Carlo Morelli, Joe Hartney and Mike Gonzalez examine the success of the Scottish socialists, while Michael Lavalette explains how he won in Preston.
The political landscape of Scotland was transformed on 1 May, with the election of six Scottish Socialist Party (SSP) MSPs to the Scottish Parliament. In the face of Blair and New Labour across Britain, we cannot overestimate how important it is that a party that openly talks about socialism and is consistently anti-war has won mass support. Even the most reticent bourgeois commentators agree on that.
They will concentrate on the parliamentary numbers, of course, on the balance of forces in the chamber and the deals and bargains they will try to forge. Apart from the SSP, seven Greens were also elected along with independent candidates like Dennis Canavan, the left wing ex Labour MP, John Swinburne, the pensioners' candidate and Jean Turner, elected in what has always been one of the strongest Labour constituencies in the country on a 'Stop hospital closures' ticket.
For socialists, it is a different number that is important. Over 120,000 people - some 7 percent of the total - voted SSP. Some 110,000 of those voted SSP in each of the three concurrent votes - constituency, list, and local council ballots were held simultaneously. That is not a protest vote, but a hard political declaration, rejecting New Labour and its policies on the war, privatisation and the rest.
The dramatic rise in the Green vote might be seen as gesture politics, as they stood only for the second, list vote. Since the SSP vote was very solid, the Green Party support must have come largely from people who supported other parties - Liberal Democrat, SNP, Labour - in the constituency elections. But the Green Party manifesto, and its election leaflets, were well to the left on most things, and especially in their consistent opposition to the war in Iraq.
The Scottish National Party (SNP), on the other hand, lost a quarter of their MSPs. John Swinney, its leader, had fought to turn the SNP into a pro-business establishment party which had severed its connections with a more radical past - for example, when it opposed the poll tax and the first Gulf War. Its shortlived anti-war stance this time around, when it tried to assume the leadership of the Scottish anti-war demonstration on 15 February in Glasgow, turned into 'support for our troops' as soon as war began.
And its few remaining pledges of principle, like opposition to PFI, were played down in favour of its assertion of being 'fit to govern'. One of the few remaining radicals in its ranks, Margo Macdonald, marginalised by Swinney, stood as an independent list candidate and won a seat. So there will be a group of people in the Edinburgh parliament who have been elected to speak with a radical voice, and at their core six with a responsibility to argue for socialism.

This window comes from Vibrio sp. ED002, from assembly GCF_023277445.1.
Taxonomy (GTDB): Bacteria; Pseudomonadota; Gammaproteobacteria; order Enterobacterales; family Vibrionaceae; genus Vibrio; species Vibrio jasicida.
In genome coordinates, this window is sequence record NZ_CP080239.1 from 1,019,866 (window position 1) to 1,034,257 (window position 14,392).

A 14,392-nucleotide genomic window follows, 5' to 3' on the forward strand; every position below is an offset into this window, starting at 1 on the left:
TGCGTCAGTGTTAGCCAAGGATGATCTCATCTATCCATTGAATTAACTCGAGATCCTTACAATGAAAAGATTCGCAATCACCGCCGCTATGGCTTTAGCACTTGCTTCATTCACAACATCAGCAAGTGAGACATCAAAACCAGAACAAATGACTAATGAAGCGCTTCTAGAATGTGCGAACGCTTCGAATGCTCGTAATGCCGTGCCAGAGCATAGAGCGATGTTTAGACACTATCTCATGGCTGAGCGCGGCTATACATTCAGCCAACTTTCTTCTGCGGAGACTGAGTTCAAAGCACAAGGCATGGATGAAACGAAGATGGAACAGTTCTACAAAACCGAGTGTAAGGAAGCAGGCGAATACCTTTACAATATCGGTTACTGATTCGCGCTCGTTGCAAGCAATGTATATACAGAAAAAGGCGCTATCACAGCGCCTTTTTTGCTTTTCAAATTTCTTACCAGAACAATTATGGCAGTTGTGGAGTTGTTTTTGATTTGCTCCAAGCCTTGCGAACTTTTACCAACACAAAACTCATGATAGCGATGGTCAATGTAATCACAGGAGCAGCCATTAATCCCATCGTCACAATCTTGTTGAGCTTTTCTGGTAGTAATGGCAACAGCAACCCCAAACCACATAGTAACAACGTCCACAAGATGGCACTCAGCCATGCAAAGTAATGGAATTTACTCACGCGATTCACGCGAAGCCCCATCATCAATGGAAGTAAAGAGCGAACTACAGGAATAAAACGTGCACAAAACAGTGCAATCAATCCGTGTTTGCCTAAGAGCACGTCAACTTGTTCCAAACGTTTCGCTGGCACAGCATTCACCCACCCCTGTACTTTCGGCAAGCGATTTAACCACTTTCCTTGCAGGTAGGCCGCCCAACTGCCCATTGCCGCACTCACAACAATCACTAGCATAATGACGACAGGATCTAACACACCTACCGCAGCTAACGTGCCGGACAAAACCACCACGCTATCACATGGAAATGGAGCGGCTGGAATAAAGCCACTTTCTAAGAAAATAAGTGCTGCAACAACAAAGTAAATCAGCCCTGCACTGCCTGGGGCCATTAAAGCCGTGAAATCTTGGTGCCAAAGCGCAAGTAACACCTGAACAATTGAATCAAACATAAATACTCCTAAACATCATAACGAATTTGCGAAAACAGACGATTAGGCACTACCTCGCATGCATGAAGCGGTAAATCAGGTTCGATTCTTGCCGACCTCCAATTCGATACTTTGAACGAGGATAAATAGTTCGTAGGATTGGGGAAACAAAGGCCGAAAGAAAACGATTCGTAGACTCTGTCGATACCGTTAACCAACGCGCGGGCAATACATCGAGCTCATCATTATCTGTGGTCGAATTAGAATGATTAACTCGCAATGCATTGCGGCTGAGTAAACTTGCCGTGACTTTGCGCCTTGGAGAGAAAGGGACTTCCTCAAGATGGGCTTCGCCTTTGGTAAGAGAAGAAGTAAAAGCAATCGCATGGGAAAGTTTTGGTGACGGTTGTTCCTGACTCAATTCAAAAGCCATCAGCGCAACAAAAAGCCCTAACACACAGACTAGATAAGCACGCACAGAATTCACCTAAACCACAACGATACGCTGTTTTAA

While the strongest base of the SSP is in the west of Scotland, it won significant support in every single area of the country. The SSP has been and remains committed to building a mass socialist party. That possibility now comes closer, if the vote is transformed into an active membership, campaigning and building at a local level. Rooted in the communities and the workplaces, intervening in struggles, the SSP can become a focus for the discontent and resistance of many people.
Two issues have made that incontestably clear. During the firefighters' dispute, the SSP gave active support and solidarity. In a recent poll of FBU members, only 2 percent said they would vote Labour (compared with 60 percent at the previous election) while 25 percent said they would vote SSP. The key role played by socialists in the anti-war movement drew in a new layer of support. In Edinburgh the recently formed Lothian Muslim Voting Committee called for a vote for the SSP, on the basis of its activity on Palestine and its campaigning anti-war record. And the support for independent candidates like Jean Turner as well as the Greens was, among other things, a clear call for resistance to the privatisation of hospitals, schools and the water industry.
The struggles to come are already waiting in the wings. Jack McConnell, the Scottish First Minister, has already said that he will follow Prescott in forcing a pay settlement on the firefighters in Scotland. PFI in schools is well under way and although water has not yet been privatised in Scotland, the plan to do so exists already.
The challenge is to transform the tremendous SSP vote into a vibrant, grassroots activist organisation that builds support for any section of workers who are taking on New Labour, and that mobilises the resistance to the Blairite project on a far greater scale. It will also be important to build resistance to the continuing occupation of Iraq.
But there will be other pressures too that will test the relationship between a growing mass socialist party firmly rooted in localities and workplaces, and the comrades who represent them in parliament. It is certainly true that small parties can put forward bills. And in the current situation, where the balance of votes and parties at Holyrood will mean constant horse-trading and bargaining, some of them may even be accepted. Tommy Sheridan's Free School Meals Bill may well win broad support; action against evictions and extra benefits to pensioners may also get through the parliament. Green campaigns around support for organic farming and opposition to the commercialisation of GM crops may well be supported by what the Greens are already calling the 'traffic light coalition'. League tables and some privatisation schemes could be delayed or even scrapped in parliamentary dealings.
On the other hand, the Scottish parliament will not stand against globalisation or the occupation of Iraq, it will not denounce Israeli assaults against the Palestinians as they intensify over the coming weeks, and it will not change the priorities of capital. In the end, power does not rest in parliament, still less in its cut-down version in Edinburgh. The battle for socialism takes place on the streets, in the organisations of the working class, and in the campaigns through which workers discover their own power.
In the lobbies and committee rooms of a divided parliament, some small gains may be made, some measures taken. The other face of that small increase in influence may well be a pressure to conform - not just on matters of dress or singing in parliament, but in accepting that what can be done and changed is limited to what the parliamentary compromises allow. Some will agree with the SSP about taking on the multinationals - yet they will not agree that all private ownership of the means of production should end. Some will go part of the way in calling for an end to Blunkett's repressive assaults on asylum seekers, yet hold back when it comes to a world without frontiers.